Reproductive Neoplasms in Wild and Long-Term Captive Female Florida Manatees (Trichechus manatus latirostris)
1Department of Large Animal Clinical Sciences, Aquatic Animal Health Division, College of Veterinary Medicine, University of Florida, Gainesville, FL, USA; 2Marine Mammal Pathobiology Laboratory, Florida Fish and Wildlife Conservation Commission, St. Petersburg, FL, USA; 3Marine Mammal Pathology Services, Olney, MD, USA; 4Tampa’s Lowry Park Zoo, Tampa, FL, USA; 5University of Illinois Zoological Pathology Program, IL, USA; 6Miami Seaquarium, Key Biscayne, FL, USA
The endangered Florida manatee (Trichechus manatus latirostris) has been the focus of numerous studies and conservation efforts due to population threats from anthropogenic and environmental pressures such as watercraft trauma, harmful algal blooms and extreme cold water temperatures. Understanding manatee reproduction is important for population management. Currently little is known about reproductive pathology in this species, including neoplasia, as no reports of uterovarian neoplasia exist in the veterinary literature. This case series presents reproductive neoplasms and pathologies in eight wild and long-term captive female Florida manatees obtained through a carcass recovery program managed by Florida Fish and Wildlife Commission’s Marine Mammal Research and animal rehabilitation programs between April 2009 and May 2014. Neoplastic categories included granulosa cell tumor, leiomyoma, uterine carcinoma and ovarian adnexal tumor. One manatee had more than one neoplasm, and another also had pyometra. Underlying causes and predisposing factors to tumor development, and their effects on reproductive success are currently unknown. Asymmetric reproductive aging, as seen in elephants and white rhinos,1-3 and a correlation between obesity and reproductive disorders in long-term non-reproductive female manatees are of interest and warrant further investigation.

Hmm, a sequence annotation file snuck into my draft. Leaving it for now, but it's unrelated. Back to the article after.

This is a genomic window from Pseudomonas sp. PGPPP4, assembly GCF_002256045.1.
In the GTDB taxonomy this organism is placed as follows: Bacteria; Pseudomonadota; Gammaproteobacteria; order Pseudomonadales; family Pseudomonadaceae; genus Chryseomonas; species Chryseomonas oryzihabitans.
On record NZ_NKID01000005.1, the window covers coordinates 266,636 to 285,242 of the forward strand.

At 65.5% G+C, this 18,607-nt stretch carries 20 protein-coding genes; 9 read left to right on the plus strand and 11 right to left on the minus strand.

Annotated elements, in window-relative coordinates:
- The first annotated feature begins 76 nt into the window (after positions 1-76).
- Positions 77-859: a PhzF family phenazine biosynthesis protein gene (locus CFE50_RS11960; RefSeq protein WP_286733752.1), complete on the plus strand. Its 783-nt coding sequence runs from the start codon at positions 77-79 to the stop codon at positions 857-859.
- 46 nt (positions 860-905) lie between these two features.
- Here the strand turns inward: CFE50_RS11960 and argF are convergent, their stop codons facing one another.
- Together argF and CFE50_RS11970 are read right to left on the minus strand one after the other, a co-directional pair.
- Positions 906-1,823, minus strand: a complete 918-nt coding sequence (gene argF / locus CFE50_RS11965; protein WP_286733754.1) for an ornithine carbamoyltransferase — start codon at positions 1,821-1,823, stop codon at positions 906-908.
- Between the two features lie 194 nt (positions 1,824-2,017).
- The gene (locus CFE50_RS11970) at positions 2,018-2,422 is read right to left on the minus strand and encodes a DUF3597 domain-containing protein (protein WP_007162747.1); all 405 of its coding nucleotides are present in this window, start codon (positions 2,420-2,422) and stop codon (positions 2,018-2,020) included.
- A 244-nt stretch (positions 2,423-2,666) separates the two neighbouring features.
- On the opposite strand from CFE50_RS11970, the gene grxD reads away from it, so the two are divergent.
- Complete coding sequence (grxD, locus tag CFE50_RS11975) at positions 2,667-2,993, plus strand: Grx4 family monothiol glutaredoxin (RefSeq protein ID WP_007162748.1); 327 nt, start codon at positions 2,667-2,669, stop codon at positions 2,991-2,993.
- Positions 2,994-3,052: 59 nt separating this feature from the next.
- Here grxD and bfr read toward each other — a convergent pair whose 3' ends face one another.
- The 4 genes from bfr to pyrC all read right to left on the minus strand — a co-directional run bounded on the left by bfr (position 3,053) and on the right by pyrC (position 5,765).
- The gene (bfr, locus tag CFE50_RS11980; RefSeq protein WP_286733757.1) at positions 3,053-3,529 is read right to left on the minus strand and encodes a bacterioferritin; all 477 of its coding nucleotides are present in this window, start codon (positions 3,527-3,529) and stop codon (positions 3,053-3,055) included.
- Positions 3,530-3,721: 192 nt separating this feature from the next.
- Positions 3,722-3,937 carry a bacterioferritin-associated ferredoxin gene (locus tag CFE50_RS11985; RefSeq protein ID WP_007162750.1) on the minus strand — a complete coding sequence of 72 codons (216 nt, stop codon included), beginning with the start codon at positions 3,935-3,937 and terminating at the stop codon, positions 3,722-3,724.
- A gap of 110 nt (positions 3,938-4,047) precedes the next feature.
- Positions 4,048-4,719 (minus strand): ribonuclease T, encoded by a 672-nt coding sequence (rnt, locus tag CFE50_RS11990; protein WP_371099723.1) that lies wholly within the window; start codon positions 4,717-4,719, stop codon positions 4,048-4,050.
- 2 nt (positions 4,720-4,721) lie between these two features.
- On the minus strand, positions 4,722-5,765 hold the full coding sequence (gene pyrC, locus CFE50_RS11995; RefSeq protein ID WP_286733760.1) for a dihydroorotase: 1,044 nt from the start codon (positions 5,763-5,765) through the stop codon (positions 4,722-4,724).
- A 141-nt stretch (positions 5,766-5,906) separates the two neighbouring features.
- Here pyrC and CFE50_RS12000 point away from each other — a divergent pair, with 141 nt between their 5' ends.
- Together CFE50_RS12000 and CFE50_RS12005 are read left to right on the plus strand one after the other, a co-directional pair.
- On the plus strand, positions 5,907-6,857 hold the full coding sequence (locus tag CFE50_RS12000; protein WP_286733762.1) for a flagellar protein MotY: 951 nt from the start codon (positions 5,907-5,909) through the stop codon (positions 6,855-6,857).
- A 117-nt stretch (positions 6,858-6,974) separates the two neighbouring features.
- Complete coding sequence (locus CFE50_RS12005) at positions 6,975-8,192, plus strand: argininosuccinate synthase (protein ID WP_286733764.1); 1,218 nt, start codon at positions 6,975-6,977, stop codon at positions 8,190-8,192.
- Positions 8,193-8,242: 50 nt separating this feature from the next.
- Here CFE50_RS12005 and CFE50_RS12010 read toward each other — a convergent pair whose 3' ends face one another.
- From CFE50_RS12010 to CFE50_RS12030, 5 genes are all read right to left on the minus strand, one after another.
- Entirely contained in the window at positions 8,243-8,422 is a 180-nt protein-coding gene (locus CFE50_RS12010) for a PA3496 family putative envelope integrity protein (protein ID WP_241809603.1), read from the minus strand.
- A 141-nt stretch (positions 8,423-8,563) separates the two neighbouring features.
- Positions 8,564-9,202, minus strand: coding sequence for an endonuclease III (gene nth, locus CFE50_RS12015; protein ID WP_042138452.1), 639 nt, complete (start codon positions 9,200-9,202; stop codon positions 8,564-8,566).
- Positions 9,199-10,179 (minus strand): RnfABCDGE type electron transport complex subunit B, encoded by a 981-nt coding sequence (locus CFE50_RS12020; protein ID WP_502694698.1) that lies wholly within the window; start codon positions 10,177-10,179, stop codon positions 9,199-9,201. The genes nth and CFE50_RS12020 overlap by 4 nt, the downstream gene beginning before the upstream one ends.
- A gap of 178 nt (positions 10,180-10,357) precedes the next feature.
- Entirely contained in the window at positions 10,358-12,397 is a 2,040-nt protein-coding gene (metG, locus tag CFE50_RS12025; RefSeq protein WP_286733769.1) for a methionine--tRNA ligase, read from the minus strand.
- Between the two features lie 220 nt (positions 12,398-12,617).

The authors graciously acknowledge the biologists and veterinarians of the Marine Mammal Pathobiology Laboratory for collection of samples; Donna Szemer and Jim Valade for providing information on captive breeding policy and history; Patricia Lewis and Patrick Thompson for processing the histology samples; and photo-ID staff from the Florida Fish and Wildlife Conservation Commission, the U.S. Geological Survey Sirenia Project, and Mote Marine Laboratory for sighting histories.
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